Featured Research

from universities, journals, and other organizations

Exercise may reduce the risk of epilepsy later in life for men

Date:
September 4, 2013
Source:
American Academy of Neurology (AAN)
Summary:
New research suggests that men who exercise vigorously as young adults may reduce their risk of developing epilepsy later in life.

New research suggests that men who exercise vigorously as young adults may reduce their risk of developing epilepsy later in life. The study is published in the September 4, 2013, online issue of Neurology, the medical journal of the American Academy of Neurology. Epilepsy is a brain disease that causes repeated seizures over time.

"There are a host of ways exercise has been shown to benefit the brain and reduce the risk of brain diseases," said study author Elinor Ben-Menachem, PhD, MD, with the University of Gothenburg in Sweden and an associate member of the American Academy of Neurology. "This is the first study in humans to show that exercise may also reduce the risk of epilepsy, which can be disabling and life-threatening."

For the study, 1.17 million Swedish men were given cycle tests that measured cardiovascular fitness when they enlisted for mandatory military service at age 18. The participants were then assessed for epilepsy for an average of 25 years. During follow-up, 6,796 men were diagnosed with epilepsy.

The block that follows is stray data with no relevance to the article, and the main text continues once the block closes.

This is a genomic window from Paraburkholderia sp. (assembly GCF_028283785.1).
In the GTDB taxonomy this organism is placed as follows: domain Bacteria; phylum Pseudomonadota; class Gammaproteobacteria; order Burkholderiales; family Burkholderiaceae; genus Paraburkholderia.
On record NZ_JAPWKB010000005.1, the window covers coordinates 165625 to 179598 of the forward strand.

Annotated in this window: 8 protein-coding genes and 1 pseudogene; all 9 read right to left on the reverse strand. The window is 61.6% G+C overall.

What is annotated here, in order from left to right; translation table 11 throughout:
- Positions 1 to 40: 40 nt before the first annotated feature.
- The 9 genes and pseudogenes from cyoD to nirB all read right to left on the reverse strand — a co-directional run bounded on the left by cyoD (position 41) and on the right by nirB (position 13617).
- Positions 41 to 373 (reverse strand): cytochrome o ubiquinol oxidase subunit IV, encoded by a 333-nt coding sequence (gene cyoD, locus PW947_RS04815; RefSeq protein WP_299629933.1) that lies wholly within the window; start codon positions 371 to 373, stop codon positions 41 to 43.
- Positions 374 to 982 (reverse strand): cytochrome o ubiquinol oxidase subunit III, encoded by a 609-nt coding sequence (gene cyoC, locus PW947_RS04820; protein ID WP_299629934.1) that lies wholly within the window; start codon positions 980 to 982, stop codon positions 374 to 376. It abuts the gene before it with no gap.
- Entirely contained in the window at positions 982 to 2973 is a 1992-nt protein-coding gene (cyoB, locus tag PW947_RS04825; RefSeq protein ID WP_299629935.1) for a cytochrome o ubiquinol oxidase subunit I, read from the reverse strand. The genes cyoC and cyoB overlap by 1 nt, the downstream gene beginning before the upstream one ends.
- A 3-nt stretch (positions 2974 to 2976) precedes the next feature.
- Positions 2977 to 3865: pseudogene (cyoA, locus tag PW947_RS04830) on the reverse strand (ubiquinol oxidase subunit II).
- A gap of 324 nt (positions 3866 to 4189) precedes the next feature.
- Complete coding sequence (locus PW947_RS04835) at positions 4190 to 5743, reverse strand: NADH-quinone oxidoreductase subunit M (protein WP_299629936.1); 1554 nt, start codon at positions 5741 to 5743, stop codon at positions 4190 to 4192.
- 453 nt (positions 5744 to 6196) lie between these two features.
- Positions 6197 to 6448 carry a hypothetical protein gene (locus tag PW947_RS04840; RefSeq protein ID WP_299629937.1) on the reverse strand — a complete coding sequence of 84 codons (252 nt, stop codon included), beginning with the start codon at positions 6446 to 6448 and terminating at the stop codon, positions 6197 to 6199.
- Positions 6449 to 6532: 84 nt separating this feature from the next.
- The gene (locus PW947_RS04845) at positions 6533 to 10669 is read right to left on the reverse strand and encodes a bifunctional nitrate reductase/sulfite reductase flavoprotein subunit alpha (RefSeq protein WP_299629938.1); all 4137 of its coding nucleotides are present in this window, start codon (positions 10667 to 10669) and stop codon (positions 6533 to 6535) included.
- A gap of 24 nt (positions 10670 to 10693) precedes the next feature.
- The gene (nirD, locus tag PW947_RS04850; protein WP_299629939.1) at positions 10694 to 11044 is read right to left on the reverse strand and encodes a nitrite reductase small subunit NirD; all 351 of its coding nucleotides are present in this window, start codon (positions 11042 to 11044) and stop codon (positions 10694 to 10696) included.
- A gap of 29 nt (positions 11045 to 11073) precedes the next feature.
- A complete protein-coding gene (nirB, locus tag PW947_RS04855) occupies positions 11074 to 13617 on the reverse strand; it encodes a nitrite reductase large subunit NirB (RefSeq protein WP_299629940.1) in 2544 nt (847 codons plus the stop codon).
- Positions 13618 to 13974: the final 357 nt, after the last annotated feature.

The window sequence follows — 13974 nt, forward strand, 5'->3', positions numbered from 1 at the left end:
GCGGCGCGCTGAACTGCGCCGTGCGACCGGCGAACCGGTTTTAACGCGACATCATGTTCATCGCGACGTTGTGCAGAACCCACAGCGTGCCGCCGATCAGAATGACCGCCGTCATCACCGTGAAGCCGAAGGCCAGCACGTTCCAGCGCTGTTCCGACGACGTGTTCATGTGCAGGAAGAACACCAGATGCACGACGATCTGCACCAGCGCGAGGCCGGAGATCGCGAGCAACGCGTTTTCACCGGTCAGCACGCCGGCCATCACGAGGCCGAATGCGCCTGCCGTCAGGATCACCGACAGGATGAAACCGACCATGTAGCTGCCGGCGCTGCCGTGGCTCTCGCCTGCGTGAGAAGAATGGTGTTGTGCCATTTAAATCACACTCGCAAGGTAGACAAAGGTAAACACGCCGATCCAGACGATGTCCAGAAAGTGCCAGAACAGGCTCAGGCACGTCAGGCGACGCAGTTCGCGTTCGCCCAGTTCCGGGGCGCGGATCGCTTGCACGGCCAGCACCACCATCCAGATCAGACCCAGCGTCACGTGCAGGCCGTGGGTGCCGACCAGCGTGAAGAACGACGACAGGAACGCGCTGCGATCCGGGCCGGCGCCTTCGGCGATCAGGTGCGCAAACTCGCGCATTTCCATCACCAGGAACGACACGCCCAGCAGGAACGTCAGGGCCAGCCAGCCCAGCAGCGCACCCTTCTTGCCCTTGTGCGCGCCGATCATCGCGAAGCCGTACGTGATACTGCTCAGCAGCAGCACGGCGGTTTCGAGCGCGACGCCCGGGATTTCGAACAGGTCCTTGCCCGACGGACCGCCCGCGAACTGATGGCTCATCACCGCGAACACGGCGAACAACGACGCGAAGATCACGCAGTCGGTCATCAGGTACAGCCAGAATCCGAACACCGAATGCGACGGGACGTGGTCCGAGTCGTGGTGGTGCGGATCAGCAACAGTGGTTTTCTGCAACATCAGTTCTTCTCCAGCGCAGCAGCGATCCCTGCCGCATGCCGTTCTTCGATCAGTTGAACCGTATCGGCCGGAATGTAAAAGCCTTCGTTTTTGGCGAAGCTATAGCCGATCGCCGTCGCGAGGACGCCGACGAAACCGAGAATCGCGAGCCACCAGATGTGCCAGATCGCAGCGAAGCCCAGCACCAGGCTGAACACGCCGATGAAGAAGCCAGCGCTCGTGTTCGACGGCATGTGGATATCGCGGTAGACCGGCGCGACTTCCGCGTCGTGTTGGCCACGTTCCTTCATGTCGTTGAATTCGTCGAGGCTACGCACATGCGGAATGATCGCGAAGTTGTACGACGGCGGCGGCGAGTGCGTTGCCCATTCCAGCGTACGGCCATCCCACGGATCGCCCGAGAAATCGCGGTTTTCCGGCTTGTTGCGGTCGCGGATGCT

The study found that men who had a high level of fitness were 79 percent less likely to develop epilepsy than those with low fitness levels and 36 percent less likely to develop epilepsy than those with medium fitness levels.

The proportion of men with high fitness who developed epilepsy in the study was 0.48% (2,381 out of 496,973 with high fitness). The proportion of men with medium fitness who developed epilepsy was 0.62 percent (3,913 out of 629,876 with medium fitness). The proportion of men with low fitness who developed epilepsy was 1.09 percent (502 out of 46,230 with low fitness).

The results were lessened only slightly after considering genetic factors and a prior history of traumatic brain injury, stroke or diabetes.

"Exercise may affect epilepsy risk in two ways. It may protect the brain and create stronger brain reserve, or it may simply be that people who are fit early in life tend to also be fit later in life, which in turn affects disease risk," Ben-Menachem said.


Story Source:

The above story is based on materials provided by American Academy of Neurology (AAN). Note: Materials may be edited for content and length.


Journal Reference:

  1. J. Nyberg, M. A. I. Aberg, K. Toren, M. Nilsson, E. Ben-Menachem, H. G. Kuhn. Cardiovascular fitness and later risk of epilepsy: A Swedish population-based cohort study. Neurology, 2013; DOI: 10.1212/WNL.0b013e3182a4a4c0

Cite This Page:

American Academy of Neurology (AAN). "Exercise may reduce the risk of epilepsy later in life for men." ScienceDaily. ScienceDaily, 4 September 2013. <www.sciencedaily.com/releases/2013/09/130904203543.htm>.